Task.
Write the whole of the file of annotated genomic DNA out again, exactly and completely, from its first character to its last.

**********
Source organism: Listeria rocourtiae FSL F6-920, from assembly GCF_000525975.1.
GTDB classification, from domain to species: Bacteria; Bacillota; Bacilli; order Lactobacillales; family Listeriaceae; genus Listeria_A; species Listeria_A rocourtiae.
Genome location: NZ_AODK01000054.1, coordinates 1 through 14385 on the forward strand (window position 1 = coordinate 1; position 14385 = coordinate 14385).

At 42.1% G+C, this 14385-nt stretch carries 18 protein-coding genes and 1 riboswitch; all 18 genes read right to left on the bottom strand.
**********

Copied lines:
Source organism: Listeria rocourtiae FSL F6-920, from assembly GCF_000525975.1.
GTDB classification, from domain to species: Bacteria; Bacillota; Bacilli; order Lactobacillales; family Listeriaceae; genus Listeria_A; species Listeria_A rocourtiae.
Genome location: NZ_AODK01000054.1, coordinates 1 through 14385 on the forward strand (window position 1 = coordinate 1; position 14385 = coordinate 14385).

At 42.1% G+C, this 14385-nt stretch carries 18 protein-coding genes and 1 riboswitch; all 18 genes read right to left on the bottom strand.